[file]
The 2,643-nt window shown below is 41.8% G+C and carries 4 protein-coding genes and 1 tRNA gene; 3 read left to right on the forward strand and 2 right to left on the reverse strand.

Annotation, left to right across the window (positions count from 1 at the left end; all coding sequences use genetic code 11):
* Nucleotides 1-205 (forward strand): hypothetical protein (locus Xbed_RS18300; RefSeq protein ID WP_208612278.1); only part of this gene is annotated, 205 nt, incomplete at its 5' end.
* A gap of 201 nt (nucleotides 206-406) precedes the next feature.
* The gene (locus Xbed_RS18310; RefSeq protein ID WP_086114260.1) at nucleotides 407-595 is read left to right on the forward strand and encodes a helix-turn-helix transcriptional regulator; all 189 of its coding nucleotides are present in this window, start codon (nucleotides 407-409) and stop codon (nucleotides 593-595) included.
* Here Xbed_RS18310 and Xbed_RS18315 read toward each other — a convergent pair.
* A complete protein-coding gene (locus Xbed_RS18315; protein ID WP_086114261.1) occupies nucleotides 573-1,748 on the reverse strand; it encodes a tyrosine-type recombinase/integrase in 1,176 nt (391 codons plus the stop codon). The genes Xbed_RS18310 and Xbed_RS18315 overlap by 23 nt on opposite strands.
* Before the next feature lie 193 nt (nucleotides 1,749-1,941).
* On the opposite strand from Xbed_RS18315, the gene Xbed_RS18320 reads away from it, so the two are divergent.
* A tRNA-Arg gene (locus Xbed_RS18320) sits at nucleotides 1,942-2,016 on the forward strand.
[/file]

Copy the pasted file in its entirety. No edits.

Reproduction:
The 2,643-nt window shown below is 41.8% G+C and carries 4 protein-coding genes and 1 tRNA gene; 3 read left to right on the forward strand and 2 right to left on the reverse strand.

Annotation, left to right across the window (positions count from 1 at the left end; all coding sequences use genetic code 11):
* Nucleotides 1-205 (forward strand): hypothetical protein (locus Xbed_RS18300; RefSeq protein ID WP_208612278.1); only part of this gene is annotated, 205 nt, incomplete at its 5' end.
* A gap of 201 nt (nucleotides 206-406) precedes the next feature.
* The gene (locus Xbed_RS18310; RefSeq protein ID WP_086114260.1) at nucleotides 407-595 is read left to right on the forward strand and encodes a helix-turn-helix transcriptional regulator; all 189 of its coding nucleotides are present in this window, start codon (nucleotides 407-409) and stop codon (nucleotides 593-595) included.
* Here Xbed_RS18310 and Xbed_RS18315 read toward each other — a convergent pair.
* A complete protein-coding gene (locus Xbed_RS18315; protein ID WP_086114261.1) occupies nucleotides 573-1,748 on the reverse strand; it encodes a tyrosine-type recombinase/integrase in 1,176 nt (391 codons plus the stop codon). The genes Xbed_RS18310 and Xbed_RS18315 overlap by 23 nt on opposite strands.
* Before the next feature lie 193 nt (nucleotides 1,749-1,941).
* On the opposite strand from Xbed_RS18315, the gene Xbed_RS18320 reads away from it, so the two are divergent.
* A tRNA-Arg gene (locus Xbed_RS18320) sits at nucleotides 1,942-2,016 on the forward strand.